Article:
In another photograph by Caponigro, the fleetingness of running white deer is as difficult to clearly see as are the ordinary moments in each day.
A photograph by Minor White:
The chipped rim and scorch marks of this bowl point to a lifetime of drama. The dramas have gone; the bowl remains, its lived-in age bearing testimony to its own experience, calling to mind the past that made them.
Japanese street photographer, Noguchi, tells a story above about a woman’s determination to go about normal life despite adverse conditions. Difficulty need not lead to suffering. A sense of nonchalance in adversity connects us to something bigger than us.
Blossfeldt’s rigour gives a sense of other-worldliness to commonplace things. Detail in approach is everything. His uniformly blank backgrounds, consistency of angle and use of natural light from northern windows together create the little details that transform his plants into more than plants. The plant, cut away from its own roots, becomes a new thing to be contemplated, like ikebana in a Japanese alcove.
In this paradoxical 8 photograph Cartier-Bresson challenges us to make sense of things much like a koan. We look at the face with the cigar and we look at the man peering through a black void. Our minds cannot keep both subjects within attention at the same time and is confronted with a discontinuity in flow. With effort, the photograph appears to make sense, flow is re-established but a lingering doubt remains.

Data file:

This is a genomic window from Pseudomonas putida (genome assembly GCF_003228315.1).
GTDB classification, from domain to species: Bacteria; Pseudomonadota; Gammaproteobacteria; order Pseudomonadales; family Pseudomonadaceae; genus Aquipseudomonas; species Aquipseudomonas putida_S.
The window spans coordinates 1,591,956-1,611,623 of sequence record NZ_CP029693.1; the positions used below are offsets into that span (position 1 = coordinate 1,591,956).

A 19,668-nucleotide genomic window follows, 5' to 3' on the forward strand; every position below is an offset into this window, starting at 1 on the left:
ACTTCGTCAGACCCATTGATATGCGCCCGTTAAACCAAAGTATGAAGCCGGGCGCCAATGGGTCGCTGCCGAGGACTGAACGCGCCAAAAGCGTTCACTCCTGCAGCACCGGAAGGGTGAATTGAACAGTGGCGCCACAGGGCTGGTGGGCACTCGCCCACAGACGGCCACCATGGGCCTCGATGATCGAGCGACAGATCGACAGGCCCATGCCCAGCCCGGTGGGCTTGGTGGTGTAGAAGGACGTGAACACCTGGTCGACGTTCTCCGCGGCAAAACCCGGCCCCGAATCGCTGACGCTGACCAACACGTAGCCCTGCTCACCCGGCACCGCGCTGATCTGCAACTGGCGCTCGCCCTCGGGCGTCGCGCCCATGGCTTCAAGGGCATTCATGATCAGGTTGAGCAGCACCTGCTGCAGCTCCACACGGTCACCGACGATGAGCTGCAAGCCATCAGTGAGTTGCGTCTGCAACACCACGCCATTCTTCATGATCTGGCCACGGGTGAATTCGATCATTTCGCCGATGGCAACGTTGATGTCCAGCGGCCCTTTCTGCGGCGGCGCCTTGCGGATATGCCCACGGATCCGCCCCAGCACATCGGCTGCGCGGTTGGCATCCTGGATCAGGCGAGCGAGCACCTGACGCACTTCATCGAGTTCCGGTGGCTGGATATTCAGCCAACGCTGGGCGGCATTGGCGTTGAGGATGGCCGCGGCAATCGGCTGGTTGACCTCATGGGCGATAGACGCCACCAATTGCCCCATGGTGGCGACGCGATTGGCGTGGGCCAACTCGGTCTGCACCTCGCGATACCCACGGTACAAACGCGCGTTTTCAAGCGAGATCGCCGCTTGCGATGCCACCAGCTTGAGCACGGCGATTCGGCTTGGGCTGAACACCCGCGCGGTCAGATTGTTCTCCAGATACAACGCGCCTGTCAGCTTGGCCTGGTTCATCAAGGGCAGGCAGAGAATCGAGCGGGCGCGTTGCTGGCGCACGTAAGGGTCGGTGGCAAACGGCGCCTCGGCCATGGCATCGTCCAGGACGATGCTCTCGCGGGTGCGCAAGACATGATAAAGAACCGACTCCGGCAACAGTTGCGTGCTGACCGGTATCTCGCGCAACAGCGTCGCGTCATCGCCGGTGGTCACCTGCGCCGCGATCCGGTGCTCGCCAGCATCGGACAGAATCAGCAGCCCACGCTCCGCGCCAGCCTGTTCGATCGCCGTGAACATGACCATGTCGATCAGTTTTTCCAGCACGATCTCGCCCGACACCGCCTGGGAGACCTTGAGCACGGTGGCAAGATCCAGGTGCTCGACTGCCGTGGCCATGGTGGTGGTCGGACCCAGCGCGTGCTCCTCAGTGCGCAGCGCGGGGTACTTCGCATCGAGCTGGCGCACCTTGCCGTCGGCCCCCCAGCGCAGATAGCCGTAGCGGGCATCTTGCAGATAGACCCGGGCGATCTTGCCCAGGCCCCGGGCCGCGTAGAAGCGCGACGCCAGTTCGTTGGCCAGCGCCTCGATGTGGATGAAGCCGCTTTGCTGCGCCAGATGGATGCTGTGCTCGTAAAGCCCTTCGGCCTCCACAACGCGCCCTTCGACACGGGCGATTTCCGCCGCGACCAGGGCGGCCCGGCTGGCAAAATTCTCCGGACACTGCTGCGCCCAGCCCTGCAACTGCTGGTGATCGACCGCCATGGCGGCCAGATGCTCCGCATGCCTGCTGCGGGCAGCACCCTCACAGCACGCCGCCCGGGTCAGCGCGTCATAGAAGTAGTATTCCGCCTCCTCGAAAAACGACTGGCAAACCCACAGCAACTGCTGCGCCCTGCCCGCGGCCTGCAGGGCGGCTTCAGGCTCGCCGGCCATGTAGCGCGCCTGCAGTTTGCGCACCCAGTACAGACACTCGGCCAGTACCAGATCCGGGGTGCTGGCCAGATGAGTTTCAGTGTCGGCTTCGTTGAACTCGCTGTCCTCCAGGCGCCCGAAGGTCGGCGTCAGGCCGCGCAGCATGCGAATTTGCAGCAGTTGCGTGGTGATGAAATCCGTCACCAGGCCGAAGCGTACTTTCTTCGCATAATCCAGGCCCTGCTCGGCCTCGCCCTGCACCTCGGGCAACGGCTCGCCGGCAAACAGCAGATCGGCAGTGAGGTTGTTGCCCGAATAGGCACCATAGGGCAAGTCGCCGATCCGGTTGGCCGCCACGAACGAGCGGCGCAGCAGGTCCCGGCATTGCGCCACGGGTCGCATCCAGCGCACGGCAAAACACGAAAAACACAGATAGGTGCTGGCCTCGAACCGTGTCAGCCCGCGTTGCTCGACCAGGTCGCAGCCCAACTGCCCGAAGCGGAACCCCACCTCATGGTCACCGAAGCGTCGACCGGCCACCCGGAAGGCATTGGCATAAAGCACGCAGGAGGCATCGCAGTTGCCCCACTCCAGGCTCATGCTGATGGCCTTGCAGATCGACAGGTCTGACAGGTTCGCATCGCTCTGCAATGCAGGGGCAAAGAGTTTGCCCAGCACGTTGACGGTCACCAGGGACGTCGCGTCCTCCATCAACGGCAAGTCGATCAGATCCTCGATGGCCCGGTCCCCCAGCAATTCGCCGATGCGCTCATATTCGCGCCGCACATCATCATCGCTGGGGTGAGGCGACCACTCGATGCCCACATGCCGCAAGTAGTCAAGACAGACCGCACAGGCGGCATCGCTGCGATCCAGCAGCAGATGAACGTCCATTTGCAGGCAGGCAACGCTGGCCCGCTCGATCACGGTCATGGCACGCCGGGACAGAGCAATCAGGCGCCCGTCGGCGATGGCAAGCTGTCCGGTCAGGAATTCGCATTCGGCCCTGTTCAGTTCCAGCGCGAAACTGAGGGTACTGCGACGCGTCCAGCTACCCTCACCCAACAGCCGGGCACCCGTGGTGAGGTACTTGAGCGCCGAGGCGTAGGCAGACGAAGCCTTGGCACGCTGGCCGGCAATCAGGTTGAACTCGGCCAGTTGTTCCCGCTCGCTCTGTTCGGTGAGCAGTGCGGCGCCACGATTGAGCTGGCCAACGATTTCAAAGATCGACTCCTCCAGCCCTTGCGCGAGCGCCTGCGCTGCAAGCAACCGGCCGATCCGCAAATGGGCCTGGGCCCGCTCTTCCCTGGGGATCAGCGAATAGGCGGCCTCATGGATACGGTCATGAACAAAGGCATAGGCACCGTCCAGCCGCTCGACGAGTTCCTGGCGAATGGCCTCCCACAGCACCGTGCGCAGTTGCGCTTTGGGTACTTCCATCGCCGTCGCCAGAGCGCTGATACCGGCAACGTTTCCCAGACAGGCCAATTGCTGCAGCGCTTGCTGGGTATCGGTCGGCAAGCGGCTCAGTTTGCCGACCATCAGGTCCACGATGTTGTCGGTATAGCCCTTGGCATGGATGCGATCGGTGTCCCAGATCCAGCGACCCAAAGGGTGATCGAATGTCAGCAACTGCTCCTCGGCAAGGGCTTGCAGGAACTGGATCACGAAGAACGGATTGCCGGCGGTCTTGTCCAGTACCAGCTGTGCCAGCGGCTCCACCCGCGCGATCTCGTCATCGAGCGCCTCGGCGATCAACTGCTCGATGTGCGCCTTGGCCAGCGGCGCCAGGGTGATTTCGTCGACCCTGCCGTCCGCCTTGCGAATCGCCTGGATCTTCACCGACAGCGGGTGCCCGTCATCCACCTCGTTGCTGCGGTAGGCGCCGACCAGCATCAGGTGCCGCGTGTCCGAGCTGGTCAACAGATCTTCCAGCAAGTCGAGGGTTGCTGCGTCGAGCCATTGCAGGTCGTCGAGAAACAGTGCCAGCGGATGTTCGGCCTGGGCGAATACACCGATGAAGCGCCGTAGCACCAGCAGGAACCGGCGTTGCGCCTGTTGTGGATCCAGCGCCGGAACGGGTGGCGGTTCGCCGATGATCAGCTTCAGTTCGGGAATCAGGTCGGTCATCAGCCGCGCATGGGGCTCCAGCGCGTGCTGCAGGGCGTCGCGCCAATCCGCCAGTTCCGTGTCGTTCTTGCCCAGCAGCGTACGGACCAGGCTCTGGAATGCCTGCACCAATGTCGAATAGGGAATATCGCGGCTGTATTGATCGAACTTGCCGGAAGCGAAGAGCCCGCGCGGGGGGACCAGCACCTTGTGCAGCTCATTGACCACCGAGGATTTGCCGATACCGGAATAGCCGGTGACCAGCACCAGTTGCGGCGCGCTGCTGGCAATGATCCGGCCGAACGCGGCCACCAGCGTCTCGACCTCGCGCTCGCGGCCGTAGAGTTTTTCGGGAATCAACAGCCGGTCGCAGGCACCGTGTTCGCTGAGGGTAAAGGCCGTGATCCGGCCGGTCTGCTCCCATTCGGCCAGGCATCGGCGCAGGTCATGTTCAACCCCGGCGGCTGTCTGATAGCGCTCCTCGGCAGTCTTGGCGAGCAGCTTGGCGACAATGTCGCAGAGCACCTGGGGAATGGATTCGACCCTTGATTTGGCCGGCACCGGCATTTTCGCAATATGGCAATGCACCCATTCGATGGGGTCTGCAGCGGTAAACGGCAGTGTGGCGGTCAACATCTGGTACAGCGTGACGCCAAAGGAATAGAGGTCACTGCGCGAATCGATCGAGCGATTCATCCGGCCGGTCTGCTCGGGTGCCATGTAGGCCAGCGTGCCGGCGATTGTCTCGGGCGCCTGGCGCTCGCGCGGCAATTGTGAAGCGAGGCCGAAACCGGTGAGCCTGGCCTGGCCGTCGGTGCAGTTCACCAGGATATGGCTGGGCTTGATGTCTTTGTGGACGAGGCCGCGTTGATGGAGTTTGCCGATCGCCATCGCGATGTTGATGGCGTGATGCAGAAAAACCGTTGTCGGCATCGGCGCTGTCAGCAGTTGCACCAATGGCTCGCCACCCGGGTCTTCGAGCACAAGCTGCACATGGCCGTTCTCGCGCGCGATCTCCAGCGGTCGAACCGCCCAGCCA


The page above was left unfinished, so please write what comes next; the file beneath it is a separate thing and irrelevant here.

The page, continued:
Healers and psychologists look for the hidden unmet needs or the yearning (kyo) of a person beyond the obvious presenting symptoms (jitsu). Photography has the power to help us experience ourselves as unmet needs (kyo) much like any art or music. But some photographs do this more obliquely by searching for the hidden within us, demanding to be peered into. It is these photographs, often quiet ones, that can provoke the most.
- Søren Kierkegaard; Kierkegaard, Søren (1985). Hong, Howard V.; Hong, Edna H., eds. Philosophical Fragments. Princeton University Press.p. 37. ISBN 9780691020365 ↩
- The novelist Tanizaki Jun’ichirō (1886–1965) extolled the virtues of shade in his essay “In Praise of Shadows” Vintage Classics (1933) ↩
- Alfred Lord Tennyson “Come into the Garden, Maud ↩
- Caponigro was a student of Minor White, who did much to explore Stieglitz’s ideas about Equivalents ↩
- https://alternativebarnsley.wordpress.com/2014/03/07/interview-sacha-ferrier-on-transience/ ↩
- The “tears of things,” derived from Book I, line 462 of Virgil’s Aeneid perhaps best translated by Robert Fitzgerald as: “They weep here / For how the world goes, and our life that passes \ Touches their hearts.” ↩
- Yoshida Kenkō Essays in Idleness ↩
- By paradox we mean the truth inherent in a contradiction. . . . In the paradox the two opposite cords of truth become entangled in an inextricable knot . . . but it is this knot which ties safely together the whole bundle of human life.”
(G. K. Chesterton, The Outline of Sanity, 1926) ↩